After winning a contest hosted by Chinese Internet companies, seven gay and lesbian couples from China got married in the Southern California gay capital of West Hollywood.
The “We Do” contest, hosted by Chinese ecommerce giant Alibaba, which is also listed on the New York Stock Exchange, received applications from more than 2,000 couples. It was also sponsored by Blued, a social media application.
The finalists were selected after Internet users voted on their favorite couple based on videos the couples submitted chronicling their live stories. The weddings of six gay couples and one lesbian couple were officiated at a city library by West Hollywood Mayor Lindsey Horvath.
According to Reuters, Mayor Horvath said, “We’re so honored and happy to have them in West Hollywood. We’ve long been a community committed to equal rights for all people, and advancing and protecting the rights especially of our LGBT community.”
Same-sex marriages are recognized in California, which legalized gay marriages in 2013. However, the marriages will not be effectual in China, which despite legalizing homosexuality in 1997 does not allow gay marriages. Until 1997, homosexual people were punished in the Cultural Revolution era of 1966-1976 under a statute that forbid “hooliganism,” with gay sex being regarded as a criminal offense.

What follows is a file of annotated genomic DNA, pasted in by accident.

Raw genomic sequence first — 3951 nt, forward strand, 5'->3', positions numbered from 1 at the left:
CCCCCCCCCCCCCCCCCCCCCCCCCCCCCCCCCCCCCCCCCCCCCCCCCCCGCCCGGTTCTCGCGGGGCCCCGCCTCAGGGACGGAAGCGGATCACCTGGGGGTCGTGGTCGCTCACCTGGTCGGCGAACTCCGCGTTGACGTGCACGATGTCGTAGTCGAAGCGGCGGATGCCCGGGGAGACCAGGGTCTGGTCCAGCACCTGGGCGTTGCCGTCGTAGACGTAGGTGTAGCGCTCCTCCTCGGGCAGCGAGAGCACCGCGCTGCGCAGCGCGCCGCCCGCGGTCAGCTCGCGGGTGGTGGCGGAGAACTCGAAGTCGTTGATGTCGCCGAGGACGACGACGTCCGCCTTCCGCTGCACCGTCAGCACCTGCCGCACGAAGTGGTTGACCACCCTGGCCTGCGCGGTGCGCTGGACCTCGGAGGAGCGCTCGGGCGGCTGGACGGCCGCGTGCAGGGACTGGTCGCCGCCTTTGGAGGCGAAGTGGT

Li Yinhe, a Chinese sociologist and sexologist, said, “In the past, homosexuality, gambling and prostitution were all considered dirty subjects and not allowed in the media.”
Although the country has since become more sensitive towards homosexuality, the Chinese government currently is neutral in its stance: it neither promotes nor denounces it, as reported by Los Angeles Times.
According to BBC, Geng Le, CEO of Blued said, “The progress that’s been made in terms of gay rights, for want of a better word, in China has been astronomical.
“In fact, when Ireland recently voted on the same sex referendum, it was reported on the national media in China. So the progress has been pretty quick.”
Mayor Horvath, speaking in support of gay marriages, said, “I do believe that today’s occasion not only helps to demonstrates the love and commitment all couples share but to let those people who want to shut us down and take away the rights and privileges of these couples that we will not stop until all love can be celebrated equally under the law.”
Hu Zhidong and Liu Xin, one of the couples who got married at the event, first met at a party where they learned they shared the same birthday.
“We’ve been together for almost eight years, so we want to give each other a promise or a commitment for life,” Zhidong said.
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